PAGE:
The March 17, 2014 issue of Fortune magazine contained an unusual article, RPX: Taking on the Trolls. This biased PR piece with few actual facts was written by Mr. Roger Parloff, Senior Editor for Legal Affairs who fell hook, line, and sinker for the spin that RPX is putting out, aided by large corporations and those in academia who wish to weaken if not eliminate the U.S. patent system. He is not to be completely blamed for being duped by the same stories that large corporations have been promoting to politicians, reporters, and the public about the terrible “patent trolls” as these corporations attempt to dominate markets, put individual inventors and small companies out of business, and sue each other into oblivion while crying into their bank accounts.
First, what is a “patent troll”? No one really knows, and the anti-patent people do not want it defined too precisely because if it were defined, it would include not only the companies that send demand letters for $1,000 to mom-and-pop coffee shops and hardware stores for using “patented” fax machines and copiers, but it would also include all major U.S. universities (that manufacture no products), most individual inventors (who have not yet gotten their inventions funded), most startup companies (that have not yet gone to market), and most bankrupt companies (that are trying to find value for their shareholders). In fact, it also includes companies that create a great invention but have trouble competing for shelf space at Walmart or Target against larger, infringing competitors. These companies do produce products, but when they sue their huge competitors, the press is encouraged to call them trolls.
Let me at least set straight some of the more glaring factual errors in the article. First, non-practicing entities (“NPEs,” the nonjudgmental term for “patent trolls”) are not new but have been around virtually as long as the patent system. Thomas Edison, for example, licensed most of his inventions to others rather than commercialize all of his inventions, and the early American Bell Telephone Company licensed many of its invention from non-practicing individual inventors[i].
The article references government studies about “the growing NPE phenomenon,” implying that they agree with the article’s assessment but fails to mention that these studies have not reached any conclusions yet. The recent report by the Government Accountability Office actually states that the so-called “patent troll litigation explosion” is unsupported by the facts[ii].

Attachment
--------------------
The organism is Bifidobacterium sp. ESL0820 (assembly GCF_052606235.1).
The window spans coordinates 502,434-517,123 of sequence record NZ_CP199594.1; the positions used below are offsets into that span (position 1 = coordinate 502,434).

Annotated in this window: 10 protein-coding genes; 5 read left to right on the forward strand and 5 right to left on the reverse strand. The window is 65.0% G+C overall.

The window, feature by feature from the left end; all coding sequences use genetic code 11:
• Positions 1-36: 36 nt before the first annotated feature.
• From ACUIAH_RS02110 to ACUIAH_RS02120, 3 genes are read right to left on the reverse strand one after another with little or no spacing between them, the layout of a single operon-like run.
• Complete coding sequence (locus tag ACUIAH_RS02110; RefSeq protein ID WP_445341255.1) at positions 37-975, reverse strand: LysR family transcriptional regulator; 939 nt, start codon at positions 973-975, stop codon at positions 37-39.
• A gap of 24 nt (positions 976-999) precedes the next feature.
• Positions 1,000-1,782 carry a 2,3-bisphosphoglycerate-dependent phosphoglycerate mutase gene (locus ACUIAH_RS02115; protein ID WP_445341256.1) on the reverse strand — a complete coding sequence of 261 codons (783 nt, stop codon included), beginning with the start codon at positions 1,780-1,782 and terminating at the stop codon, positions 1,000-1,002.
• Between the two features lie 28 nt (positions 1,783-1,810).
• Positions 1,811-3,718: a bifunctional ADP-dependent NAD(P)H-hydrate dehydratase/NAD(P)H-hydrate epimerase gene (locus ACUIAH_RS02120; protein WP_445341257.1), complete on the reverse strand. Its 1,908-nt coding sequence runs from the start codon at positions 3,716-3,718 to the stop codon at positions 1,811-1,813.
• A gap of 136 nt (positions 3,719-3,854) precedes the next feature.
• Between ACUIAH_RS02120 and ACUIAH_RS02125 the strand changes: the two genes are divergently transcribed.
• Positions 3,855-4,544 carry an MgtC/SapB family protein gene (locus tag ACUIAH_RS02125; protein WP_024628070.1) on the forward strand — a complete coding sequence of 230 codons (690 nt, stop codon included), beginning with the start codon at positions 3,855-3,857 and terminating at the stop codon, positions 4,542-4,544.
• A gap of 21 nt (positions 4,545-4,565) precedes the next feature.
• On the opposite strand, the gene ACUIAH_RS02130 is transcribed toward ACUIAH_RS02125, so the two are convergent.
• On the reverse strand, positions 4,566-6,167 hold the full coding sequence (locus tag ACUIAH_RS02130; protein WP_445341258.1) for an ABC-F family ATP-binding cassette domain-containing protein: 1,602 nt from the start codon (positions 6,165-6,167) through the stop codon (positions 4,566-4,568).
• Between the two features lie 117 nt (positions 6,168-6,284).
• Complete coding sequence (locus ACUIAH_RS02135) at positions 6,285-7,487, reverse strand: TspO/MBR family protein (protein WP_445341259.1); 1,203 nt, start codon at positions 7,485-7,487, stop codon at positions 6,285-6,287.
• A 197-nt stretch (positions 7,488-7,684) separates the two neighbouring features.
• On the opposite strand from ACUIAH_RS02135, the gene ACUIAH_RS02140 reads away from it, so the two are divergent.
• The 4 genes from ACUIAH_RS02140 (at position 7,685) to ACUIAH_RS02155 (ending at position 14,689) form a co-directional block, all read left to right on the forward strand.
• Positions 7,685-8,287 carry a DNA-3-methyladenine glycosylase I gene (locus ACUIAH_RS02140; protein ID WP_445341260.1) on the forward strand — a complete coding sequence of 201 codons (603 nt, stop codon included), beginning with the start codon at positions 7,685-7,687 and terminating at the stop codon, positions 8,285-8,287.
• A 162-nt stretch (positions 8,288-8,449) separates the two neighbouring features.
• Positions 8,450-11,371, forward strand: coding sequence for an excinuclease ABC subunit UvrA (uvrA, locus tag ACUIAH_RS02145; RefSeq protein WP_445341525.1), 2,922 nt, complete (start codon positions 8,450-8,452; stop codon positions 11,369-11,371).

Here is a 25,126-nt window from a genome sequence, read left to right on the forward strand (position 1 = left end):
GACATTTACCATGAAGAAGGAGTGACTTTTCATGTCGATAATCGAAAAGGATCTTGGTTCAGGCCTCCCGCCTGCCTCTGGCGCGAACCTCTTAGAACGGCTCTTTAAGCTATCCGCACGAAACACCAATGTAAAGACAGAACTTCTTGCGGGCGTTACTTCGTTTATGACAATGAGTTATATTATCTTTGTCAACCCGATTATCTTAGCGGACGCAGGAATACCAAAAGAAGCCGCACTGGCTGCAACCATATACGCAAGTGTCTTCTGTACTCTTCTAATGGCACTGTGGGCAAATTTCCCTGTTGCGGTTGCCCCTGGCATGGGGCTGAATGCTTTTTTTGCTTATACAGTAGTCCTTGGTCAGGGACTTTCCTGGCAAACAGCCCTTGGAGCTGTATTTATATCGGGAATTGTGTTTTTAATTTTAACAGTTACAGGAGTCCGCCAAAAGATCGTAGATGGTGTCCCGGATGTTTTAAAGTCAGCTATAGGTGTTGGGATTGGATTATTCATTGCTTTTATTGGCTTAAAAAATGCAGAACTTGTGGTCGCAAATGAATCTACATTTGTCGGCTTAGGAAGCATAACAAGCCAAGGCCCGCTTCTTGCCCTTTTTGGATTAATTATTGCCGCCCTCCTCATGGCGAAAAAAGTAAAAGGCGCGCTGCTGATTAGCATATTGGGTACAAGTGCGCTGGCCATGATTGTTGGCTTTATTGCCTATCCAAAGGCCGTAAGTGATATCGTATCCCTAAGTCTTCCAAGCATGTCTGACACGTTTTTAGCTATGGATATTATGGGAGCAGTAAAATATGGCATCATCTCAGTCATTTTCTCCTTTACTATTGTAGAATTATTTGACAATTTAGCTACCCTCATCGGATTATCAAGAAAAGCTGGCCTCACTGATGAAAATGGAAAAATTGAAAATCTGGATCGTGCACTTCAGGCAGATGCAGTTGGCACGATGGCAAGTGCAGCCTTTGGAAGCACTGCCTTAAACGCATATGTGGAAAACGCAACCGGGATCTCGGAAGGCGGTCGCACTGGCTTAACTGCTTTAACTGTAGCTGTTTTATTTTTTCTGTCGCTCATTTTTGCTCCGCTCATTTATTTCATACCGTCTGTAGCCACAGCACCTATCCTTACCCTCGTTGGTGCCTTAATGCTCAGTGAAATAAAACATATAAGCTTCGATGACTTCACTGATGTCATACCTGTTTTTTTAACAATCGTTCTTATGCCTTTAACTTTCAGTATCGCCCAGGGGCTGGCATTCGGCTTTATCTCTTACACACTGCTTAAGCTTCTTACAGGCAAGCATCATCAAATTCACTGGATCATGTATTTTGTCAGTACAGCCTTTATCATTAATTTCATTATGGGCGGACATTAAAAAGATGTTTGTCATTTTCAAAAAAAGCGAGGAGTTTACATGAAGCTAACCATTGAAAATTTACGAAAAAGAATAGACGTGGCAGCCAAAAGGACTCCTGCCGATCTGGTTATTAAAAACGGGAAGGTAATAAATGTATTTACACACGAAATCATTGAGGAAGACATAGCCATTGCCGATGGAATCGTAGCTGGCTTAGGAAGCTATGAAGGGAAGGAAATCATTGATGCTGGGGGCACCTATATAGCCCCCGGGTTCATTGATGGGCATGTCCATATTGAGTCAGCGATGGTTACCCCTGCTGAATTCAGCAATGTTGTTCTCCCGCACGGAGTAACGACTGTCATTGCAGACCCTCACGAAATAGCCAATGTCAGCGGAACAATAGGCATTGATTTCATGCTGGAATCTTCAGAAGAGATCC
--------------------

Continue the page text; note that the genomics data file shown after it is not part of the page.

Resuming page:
Now let us look at RPX that the article presented with wings and a halo—the company created to save us all from the trolls. RPX owns patents. Just like an NPE. RPX does not produce products. Just like an NPE. It licenses its patents to companies that do produce products. Just like an NPE. It settles litigations about its patents. Just like an NPE. And if it gets into a situation that cannot be resolved by negotiations, it will undoubtedly avail itself of the legal process as is its right. Just like an NPE. In fact, RPX is an NPE whose business model appears a little different from other NPEs, but still represents a healthy secondary market for intellectual property.
One of the founding principles of this nation was the ability for the common person to obtain a patent, set forth in Article One, Section 8, Clause 8 of the U.S. Constitution. In England, inventors had to manufacture their inventions before getting a patent, allowing only the wealthy to obtain them. In America, prior to independence from England, the King of England officially owned all the intellectual property created by the colonists[iii]. If America was to be the land of opportunity, then any person must be able to individually obtain, license, and sell a patent regardless of their wealth or stature. The Founding Fathers knew that such egalitarian opportunities would create a system of innovation beyond anything the world had seen. And they have been right for over 200 years[iv].
But such inventors can only fully realize a profit from their creations if there is strong legal backing and a secondary market like that offered by Intellectual Ventures as well as RPX. In a magazine with the name Fortune—devoted to capitalism and free markets—it is surprising to see an article that would promote closed markets and limited ownership of property within its pages. I doubt Fortune would support laws restricting real estate ownership to those who build on the land and live on it. I doubt Fortune would consider supermarkets to be “grocery trolls” because they sell goods from others that the stores never actually produce. It is time to reconsider these foolish restrictions on intellectual property ownership and return to treating intellectual property as we do all other property. The traditional combination of free markets and strong property laws has made the U.S. the most innovative and productive country in all of human history.
[i] Henry R. Nothhaft, David Kline, Was Thomas Edison a Patent Troll?, IPWatchdog, http://www.ipwatchdog.com/2010/06/01/was-thomas-edison-a-patent-troll/id=10829, retrieved 3/24/2014
[ii] Adam Mossoff, GAO Report on Patent Litigation Confirms No “Patent Troll” Litigation Problem, Truth on the Market, Dec 13, 2013, http://truthonthemarket.com/2013/12/17/gao-report-on-patent-litigation-confirms-no-patent-troll-litigation-problem, retrieved 3/24/2014
[iii] Bob Zeidman, The Software IP Detective’s Handbook, Prentice-Hall, Upper Saddle River, NJ, 2011, 450pp
[iv] Jon Dudas, David Kline, Thank The Founding Fathers For The Open Market In Patents, Forbes magazine, Sep 17, 2013, http://www.forbes.com/sites/forbesleadershipforum/2013/09/17/thank-the-founding-fathers-for-the-open-market-in-patents, retrieved 3/24/2014